Linked for life: Impeachment managers reflect on ‘joys and pains’ of Trump trial
House managers take CQ Roll Call behind the scenes of third presidential impeachment trial
“Are you Val Demings?” an excited teenager asked as she approached the Florida congresswoman in the basement of the Cannon House Office Building last week.
“Yes, I am,” Demings confirmed.
“Oh, my God, you did so amazing during impeachment,” said the teenager, who identified herself as Catherine from Kentucky, offering a few more compliments before running to catch up with her tour group.
That type of reception from strangers is what Demings and the other House impeachment managers say made the grueling hours they put into prosecuting President Donald Trump on charges of abuse of power and obstruction of Congress worth it, despite losing their case.
“It’s just an amazing feeling,” Demings told CQ Roll Call, resuming the interview that Catherine interrupted. “The managers, we would have completed the work no matter what, right. And we didn’t know what the end of the story was going to be. We didn’t know if we were going to be the most loved or the most hated. But it didn’t matter, because we were committed to our oath.”
One month ago, the Senate voted to acquit Trump of both impeachment charges. While they did not emerge victorious, the managers look back on the experience in interviews with CQ Roll Call with fondness for one another and what they said was an essential task for democracy.
“It was certainly a bonding experience, and we have talked about how we are going to be linked with this for the rest of our lives in a very positive way,” House Intelligence Chairman and lead manager Adam Schiff said.
The California Democrat had specific compliments for each of his six comrades on the manager team: Judiciary Chairman Jerrold Nadler and Democratic Caucus Chairman Hakeem Jeffries of New York, fellow California Rep. Zoe Lofgren, Demings and freshman Reps. Jason Crow of Colorado and Sylvia R. Garcia of Texas.
“It’s an experience that we will certainly always share, cherish and appreciate having gone through the trenches of an intense impeachment trial where the stakes couldn’t be any higher, the spotlight couldn’t be any brighter and the consequences of inadequate performance any graver,” Jeffries said.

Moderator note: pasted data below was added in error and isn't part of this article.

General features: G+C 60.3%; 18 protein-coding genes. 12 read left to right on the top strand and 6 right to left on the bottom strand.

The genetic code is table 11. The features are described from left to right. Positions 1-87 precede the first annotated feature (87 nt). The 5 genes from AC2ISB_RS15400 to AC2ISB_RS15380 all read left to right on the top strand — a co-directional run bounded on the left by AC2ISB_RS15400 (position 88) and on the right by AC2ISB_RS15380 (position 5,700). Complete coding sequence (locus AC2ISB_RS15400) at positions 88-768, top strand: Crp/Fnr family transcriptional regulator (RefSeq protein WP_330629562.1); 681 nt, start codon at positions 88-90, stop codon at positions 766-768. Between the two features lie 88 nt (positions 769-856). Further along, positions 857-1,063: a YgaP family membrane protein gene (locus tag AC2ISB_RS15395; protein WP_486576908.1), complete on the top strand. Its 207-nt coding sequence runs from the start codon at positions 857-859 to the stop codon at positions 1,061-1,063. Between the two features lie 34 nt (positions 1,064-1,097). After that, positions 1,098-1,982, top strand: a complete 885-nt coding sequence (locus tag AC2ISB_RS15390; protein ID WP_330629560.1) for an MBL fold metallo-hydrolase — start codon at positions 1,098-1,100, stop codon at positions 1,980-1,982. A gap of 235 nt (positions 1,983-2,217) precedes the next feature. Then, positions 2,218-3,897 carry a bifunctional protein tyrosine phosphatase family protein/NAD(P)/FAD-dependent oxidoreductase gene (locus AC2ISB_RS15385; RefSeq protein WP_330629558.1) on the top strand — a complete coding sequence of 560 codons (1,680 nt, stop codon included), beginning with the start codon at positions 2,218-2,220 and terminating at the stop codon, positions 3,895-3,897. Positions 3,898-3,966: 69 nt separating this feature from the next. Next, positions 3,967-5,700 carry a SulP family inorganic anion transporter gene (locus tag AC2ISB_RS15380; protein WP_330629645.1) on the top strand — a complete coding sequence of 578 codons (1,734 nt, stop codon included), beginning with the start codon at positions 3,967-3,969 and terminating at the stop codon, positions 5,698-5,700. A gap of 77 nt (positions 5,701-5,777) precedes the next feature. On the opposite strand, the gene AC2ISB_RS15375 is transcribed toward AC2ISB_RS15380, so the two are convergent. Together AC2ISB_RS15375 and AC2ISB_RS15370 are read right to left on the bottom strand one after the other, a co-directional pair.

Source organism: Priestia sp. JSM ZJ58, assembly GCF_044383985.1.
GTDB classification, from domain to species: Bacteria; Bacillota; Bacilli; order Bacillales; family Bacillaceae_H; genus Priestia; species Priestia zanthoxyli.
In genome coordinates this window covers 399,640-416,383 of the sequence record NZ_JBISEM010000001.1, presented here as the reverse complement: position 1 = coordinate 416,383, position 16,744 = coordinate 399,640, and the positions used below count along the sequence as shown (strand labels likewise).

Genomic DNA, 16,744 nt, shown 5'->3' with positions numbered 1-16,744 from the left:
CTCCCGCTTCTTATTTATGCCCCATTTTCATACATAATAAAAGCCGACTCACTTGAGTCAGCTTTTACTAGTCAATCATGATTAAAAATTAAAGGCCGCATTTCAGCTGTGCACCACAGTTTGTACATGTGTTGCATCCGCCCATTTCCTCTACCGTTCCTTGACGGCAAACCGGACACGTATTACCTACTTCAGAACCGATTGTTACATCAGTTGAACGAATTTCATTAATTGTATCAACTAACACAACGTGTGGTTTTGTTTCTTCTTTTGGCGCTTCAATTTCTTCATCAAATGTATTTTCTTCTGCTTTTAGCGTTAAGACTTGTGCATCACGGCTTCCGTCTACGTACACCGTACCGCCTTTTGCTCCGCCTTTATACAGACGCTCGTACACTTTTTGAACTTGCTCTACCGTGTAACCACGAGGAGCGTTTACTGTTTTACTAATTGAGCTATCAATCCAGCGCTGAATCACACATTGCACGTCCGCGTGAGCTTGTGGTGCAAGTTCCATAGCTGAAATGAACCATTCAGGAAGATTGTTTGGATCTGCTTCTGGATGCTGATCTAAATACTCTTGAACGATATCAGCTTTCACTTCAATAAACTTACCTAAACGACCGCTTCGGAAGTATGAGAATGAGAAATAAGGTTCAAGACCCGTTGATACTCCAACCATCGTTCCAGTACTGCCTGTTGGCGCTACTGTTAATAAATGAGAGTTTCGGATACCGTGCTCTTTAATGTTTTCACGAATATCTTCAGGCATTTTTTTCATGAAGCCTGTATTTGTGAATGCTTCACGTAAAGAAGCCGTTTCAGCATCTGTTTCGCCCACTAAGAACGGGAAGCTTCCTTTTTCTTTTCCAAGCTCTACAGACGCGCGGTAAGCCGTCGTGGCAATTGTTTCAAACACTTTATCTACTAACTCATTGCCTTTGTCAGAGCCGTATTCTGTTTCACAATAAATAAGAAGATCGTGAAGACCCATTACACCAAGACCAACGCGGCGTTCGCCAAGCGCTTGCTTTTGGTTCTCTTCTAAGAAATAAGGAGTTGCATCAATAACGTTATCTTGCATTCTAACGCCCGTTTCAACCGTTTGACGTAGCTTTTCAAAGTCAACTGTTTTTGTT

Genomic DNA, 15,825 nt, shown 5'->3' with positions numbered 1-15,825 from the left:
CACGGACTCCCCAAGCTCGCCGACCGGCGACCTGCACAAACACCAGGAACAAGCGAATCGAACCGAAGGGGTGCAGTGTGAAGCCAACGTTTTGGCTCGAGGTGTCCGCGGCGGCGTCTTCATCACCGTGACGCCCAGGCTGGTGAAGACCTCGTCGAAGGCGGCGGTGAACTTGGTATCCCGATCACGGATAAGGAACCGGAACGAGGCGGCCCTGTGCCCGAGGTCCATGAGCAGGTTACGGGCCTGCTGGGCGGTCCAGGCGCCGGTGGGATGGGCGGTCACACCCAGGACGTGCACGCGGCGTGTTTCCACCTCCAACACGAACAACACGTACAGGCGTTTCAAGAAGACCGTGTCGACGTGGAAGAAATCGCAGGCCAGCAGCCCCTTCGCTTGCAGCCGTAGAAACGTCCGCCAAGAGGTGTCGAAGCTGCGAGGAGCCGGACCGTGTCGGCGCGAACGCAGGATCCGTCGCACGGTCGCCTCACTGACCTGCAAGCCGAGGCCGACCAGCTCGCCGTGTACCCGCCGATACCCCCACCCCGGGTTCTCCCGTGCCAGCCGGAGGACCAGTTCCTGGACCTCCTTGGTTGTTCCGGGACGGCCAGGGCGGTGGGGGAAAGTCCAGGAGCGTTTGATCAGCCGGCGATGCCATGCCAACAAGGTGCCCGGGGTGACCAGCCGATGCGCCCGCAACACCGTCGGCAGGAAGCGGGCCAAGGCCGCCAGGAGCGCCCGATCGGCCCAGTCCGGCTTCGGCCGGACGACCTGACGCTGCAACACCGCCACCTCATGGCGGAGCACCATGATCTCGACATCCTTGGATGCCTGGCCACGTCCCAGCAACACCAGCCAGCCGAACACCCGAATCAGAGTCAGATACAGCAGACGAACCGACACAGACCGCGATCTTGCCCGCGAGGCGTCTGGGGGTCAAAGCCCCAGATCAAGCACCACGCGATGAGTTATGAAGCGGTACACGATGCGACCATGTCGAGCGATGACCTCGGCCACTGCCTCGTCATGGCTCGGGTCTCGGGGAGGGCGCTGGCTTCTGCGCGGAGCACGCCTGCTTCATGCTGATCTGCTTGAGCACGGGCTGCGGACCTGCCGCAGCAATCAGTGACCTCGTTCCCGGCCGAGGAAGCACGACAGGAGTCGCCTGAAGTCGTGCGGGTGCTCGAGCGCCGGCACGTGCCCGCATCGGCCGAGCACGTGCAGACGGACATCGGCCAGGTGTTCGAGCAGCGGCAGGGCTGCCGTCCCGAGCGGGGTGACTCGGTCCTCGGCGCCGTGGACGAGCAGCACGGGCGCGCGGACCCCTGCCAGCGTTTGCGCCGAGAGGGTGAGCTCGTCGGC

‘Joys and pains’
The trial operated on a compressed timeline, the working conditions even more intense than the lawmakers are accustomed to in their regularly hectic House roles. The managers battled toothaches and colds, barely slept and had limited access to caffeine and healthy food.
“There were a lot of joys and pains,” Demings said. “We had a lot of experiences that you normally usually share with family and friends that we got to share as House managers.”
The bond they formed over the course of the two-week trial is one that takes most people years to build, Crow said. “We came together, really very fast. I’d say it was pretty seamless.”
Some of the managers formed individual or group connections around their commonalities. For example, Crow and Garcia naturally jelled, being the only freshmen on the team.
“We would check each other’s outfits before going out for press conferences and things,” Crow said.
Garcia has not stopped scrutinizing Crow’s appearance post-trial.
“When I see Jason, you know, I still do his tie check,” she said.
Lofgren, Demings and Garcia, together frequently for media interviews to mark their history-making roles as the first women to manage a presidential impeachment case, learned they had a lot of common.
“I hadn’t really realized how similar our life stories were before the trial,” Lofgren said. “Each of us is the first in our families to go to college from working-class/poor households.”
Playlists, ‘bad snacks’ and barbecue
The managers spent nearly all of their waking hours together.
They started trial preparations around 9 a.m., working side by side at a conference table — “almost like a college study session,” Crow said — reviewing arguments they planned to make on the floor later in the day. Staff wrote initial drafts of speeches the managers would tweak to make their own, incorporating personal anecdotes and stylistic preferences.
Some of the managers would listen to music if they needed to tune out other noise. Crow relaxed with eclectic playlists of ’70s and ’80s rock: Billy Joel, Elton John, the Eagles and Creedence Clearwater Revival.
“I’ll have indelible images of Jason Crow listening to his Jason’s Chillin’ playlist,’” Schiff said.
When the court of impeachment convened at 1 p.m., the managers, like the senators, had to leave their cellphones behind and sit in the chamber for hours with access only to water or milk delivered by Senate pages. During five-minute breaks, they’d steal away to their makeshift office off the Senate floor and grab coffee or soda.